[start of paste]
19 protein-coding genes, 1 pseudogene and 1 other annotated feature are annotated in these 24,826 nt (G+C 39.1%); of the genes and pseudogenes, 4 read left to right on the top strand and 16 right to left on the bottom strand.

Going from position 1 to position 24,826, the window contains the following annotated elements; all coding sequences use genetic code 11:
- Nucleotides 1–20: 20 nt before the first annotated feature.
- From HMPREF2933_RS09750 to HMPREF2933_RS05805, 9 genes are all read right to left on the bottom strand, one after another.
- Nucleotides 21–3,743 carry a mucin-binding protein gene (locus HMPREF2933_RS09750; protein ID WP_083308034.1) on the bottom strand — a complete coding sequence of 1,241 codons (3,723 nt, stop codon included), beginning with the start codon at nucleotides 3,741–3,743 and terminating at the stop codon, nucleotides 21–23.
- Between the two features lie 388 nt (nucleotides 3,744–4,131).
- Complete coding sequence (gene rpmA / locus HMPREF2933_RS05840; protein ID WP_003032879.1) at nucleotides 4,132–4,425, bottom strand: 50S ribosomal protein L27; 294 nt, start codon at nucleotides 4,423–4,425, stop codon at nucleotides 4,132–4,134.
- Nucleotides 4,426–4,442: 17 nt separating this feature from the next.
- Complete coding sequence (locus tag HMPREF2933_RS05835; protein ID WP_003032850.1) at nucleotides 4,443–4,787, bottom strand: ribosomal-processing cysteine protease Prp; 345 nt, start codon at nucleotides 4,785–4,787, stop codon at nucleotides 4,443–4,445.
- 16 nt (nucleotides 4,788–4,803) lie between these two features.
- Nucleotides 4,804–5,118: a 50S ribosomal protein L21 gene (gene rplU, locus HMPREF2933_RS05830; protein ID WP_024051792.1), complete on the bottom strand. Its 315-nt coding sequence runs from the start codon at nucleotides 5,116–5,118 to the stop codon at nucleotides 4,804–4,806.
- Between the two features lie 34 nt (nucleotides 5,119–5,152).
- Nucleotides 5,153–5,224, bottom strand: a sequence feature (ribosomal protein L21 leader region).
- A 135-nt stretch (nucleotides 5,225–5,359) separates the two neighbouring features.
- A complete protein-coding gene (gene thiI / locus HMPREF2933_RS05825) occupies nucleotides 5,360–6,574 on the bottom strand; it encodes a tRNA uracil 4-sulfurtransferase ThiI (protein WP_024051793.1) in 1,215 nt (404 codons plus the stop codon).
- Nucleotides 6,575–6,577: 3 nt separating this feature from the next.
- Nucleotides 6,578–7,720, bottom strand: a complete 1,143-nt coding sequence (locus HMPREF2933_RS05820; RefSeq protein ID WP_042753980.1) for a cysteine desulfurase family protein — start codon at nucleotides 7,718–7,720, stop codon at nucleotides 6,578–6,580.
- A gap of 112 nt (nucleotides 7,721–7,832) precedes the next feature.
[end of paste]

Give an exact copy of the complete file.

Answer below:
19 protein-coding genes, 1 pseudogene and 1 other annotated feature are annotated in these 24,826 nt (G+C 39.1%); of the genes and pseudogenes, 4 read left to right on the top strand and 16 right to left on the bottom strand.

Going from position 1 to position 24,826, the window contains the following annotated elements; all coding sequences use genetic code 11:
- Nucleotides 1–20: 20 nt before the first annotated feature.
- From HMPREF2933_RS09750 to HMPREF2933_RS05805, 9 genes are all read right to left on the bottom strand, one after another.
- Nucleotides 21–3,743 carry a mucin-binding protein gene (locus HMPREF2933_RS09750; protein ID WP_083308034.1) on the bottom strand — a complete coding sequence of 1,241 codons (3,723 nt, stop codon included), beginning with the start codon at nucleotides 3,741–3,743 and terminating at the stop codon, nucleotides 21–23.
- Between the two features lie 388 nt (nucleotides 3,744–4,131).
- Complete coding sequence (gene rpmA / locus HMPREF2933_RS05840; protein ID WP_003032879.1) at nucleotides 4,132–4,425, bottom strand: 50S ribosomal protein L27; 294 nt, start codon at nucleotides 4,423–4,425, stop codon at nucleotides 4,132–4,134.
- Nucleotides 4,426–4,442: 17 nt separating this feature from the next.
- Complete coding sequence (locus tag HMPREF2933_RS05835; protein ID WP_003032850.1) at nucleotides 4,443–4,787, bottom strand: ribosomal-processing cysteine protease Prp; 345 nt, start codon at nucleotides 4,785–4,787, stop codon at nucleotides 4,443–4,445.
- 16 nt (nucleotides 4,788–4,803) lie between these two features.
- Nucleotides 4,804–5,118: a 50S ribosomal protein L21 gene (gene rplU, locus HMPREF2933_RS05830; protein ID WP_024051792.1), complete on the bottom strand. Its 315-nt coding sequence runs from the start codon at nucleotides 5,116–5,118 to the stop codon at nucleotides 4,804–4,806.
- Between the two features lie 34 nt (nucleotides 5,119–5,152).
- Nucleotides 5,153–5,224, bottom strand: a sequence feature (ribosomal protein L21 leader region).
- A 135-nt stretch (nucleotides 5,225–5,359) separates the two neighbouring features.
- A complete protein-coding gene (gene thiI / locus HMPREF2933_RS05825) occupies nucleotides 5,360–6,574 on the bottom strand; it encodes a tRNA uracil 4-sulfurtransferase ThiI (protein WP_024051793.1) in 1,215 nt (404 codons plus the stop codon).
- Nucleotides 6,575–6,577: 3 nt separating this feature from the next.
- Nucleotides 6,578–7,720, bottom strand: a complete 1,143-nt coding sequence (locus HMPREF2933_RS05820; RefSeq protein ID WP_042753980.1) for a cysteine desulfurase family protein — start codon at nucleotides 7,718–7,720, stop codon at nucleotides 6,578–6,580.
- A gap of 112 nt (nucleotides 7,721–7,832) precedes the next feature.